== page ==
Press Secretary Jen Psaki confirmed the meeting while speaking to reporters this week, but declined to provide details on what the administration had planned.
“Well, I don’t have anything to preview yet in terms of the President’s schedule next week,” she said. “We will certainly mark the anniversary, as it was a moment that impacted millions of Americans — and, certainly, the president — on a personal level.”
Attorney Ben Crump, who represents Floyd’s family, took to Twitter this weekend to confirm Tuesday’s meeting, and to urge lawmakers to pass police reform legislation.
As pointed out by CNN, Biden had previously issued a May 25 deadline for Congress to pass the George Floyd Justice in Policing Act—a bill that would make it easier to prosecute police misconduct and ban controversial policing techniques, including chokeholds and no-knock warrants.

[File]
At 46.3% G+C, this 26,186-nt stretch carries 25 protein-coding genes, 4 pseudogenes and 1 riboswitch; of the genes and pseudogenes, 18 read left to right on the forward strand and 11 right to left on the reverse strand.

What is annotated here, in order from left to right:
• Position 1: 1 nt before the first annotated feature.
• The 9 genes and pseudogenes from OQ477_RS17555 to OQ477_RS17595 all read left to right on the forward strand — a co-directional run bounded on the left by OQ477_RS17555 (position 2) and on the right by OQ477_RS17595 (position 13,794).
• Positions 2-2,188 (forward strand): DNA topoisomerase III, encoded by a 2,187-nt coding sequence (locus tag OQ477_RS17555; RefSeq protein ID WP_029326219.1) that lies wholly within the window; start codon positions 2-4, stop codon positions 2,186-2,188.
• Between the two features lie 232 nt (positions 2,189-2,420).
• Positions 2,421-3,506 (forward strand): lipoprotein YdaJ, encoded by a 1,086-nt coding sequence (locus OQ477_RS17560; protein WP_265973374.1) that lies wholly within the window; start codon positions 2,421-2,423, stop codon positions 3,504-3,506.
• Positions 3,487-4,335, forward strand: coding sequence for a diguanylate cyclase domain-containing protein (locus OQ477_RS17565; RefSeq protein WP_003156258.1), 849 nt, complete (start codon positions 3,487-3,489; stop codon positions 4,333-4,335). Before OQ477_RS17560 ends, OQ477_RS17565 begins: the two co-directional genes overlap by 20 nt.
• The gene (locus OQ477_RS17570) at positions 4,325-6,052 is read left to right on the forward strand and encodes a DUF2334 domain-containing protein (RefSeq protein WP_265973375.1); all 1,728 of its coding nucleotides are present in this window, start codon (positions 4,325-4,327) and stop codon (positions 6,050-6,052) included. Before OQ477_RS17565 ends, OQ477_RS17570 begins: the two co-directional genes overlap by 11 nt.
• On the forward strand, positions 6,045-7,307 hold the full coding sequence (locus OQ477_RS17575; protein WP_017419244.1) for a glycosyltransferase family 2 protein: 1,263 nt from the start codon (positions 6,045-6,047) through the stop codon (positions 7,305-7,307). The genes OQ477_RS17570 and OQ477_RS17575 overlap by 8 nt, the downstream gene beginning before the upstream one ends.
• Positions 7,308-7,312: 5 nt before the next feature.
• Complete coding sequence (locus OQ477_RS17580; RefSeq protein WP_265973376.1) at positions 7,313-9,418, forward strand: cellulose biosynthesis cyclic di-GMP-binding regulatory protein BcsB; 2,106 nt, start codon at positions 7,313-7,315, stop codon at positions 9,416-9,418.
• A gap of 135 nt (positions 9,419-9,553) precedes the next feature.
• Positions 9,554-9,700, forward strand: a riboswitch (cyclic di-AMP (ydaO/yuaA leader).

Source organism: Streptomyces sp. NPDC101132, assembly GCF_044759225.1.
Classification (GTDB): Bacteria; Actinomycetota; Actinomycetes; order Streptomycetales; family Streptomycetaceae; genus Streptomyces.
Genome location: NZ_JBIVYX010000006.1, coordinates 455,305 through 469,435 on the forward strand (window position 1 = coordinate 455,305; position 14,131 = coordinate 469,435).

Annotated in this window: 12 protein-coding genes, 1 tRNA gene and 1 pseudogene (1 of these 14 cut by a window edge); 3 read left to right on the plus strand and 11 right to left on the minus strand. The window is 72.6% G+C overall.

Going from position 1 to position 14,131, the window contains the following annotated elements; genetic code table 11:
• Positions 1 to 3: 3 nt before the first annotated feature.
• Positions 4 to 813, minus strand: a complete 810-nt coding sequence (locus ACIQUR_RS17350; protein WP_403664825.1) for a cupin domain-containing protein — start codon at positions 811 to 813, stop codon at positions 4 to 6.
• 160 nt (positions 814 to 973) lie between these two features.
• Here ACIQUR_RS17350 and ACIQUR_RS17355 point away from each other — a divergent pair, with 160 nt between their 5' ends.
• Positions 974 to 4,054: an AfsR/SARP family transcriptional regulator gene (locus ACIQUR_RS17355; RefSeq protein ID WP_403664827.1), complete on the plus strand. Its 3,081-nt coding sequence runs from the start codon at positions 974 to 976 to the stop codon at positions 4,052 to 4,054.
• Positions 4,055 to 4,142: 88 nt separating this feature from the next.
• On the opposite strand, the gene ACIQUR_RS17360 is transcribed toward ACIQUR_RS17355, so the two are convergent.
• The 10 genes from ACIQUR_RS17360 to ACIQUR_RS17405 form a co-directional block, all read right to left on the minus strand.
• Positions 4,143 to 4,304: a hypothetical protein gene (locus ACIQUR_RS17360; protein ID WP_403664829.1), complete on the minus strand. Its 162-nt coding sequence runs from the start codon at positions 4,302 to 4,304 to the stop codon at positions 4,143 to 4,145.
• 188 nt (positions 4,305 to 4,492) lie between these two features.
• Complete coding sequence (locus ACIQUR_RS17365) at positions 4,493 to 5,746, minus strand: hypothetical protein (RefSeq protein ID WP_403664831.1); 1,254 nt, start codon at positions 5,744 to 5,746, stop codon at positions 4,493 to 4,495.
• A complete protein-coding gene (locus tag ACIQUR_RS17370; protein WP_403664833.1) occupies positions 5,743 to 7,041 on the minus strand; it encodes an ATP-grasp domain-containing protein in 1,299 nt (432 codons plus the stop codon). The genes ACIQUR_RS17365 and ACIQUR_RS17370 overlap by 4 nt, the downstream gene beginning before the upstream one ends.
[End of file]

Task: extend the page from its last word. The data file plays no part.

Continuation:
“I know Republicans have their own ideas and are engaged in productive discussions with Democrats in the Senate,” the president said during his joint address to Congress in April. “We need to work together to find a consensus but let us get it done next month by the first anniversary of George Floyd’s death.”
Psaki told reporters that the administration was in close touch with congress members as they continue to negotiate the bill; however, a senior White House official told CNN it’s unlikely the bill will be passed by the original deadline.
Calls for racial justice and police reform grew louder following Floyd’s death on May 25, 2020. The 46-year-old Black man was killed at the hands of Minneapolis police officers after he was accused of using a counterfeit bill to buy cigarettes. Video showed Floyd repeatedly shouting “I can’t breathe!” while ex-officer Derek Chauvin kneeling on the man’s neck for about nine minutes. Floyd eventually lost consciousness and was transported to a nearby hospital. The father of five was pronounced dead shortly after.
Chauvin has since been convicted in Floyd’s murder.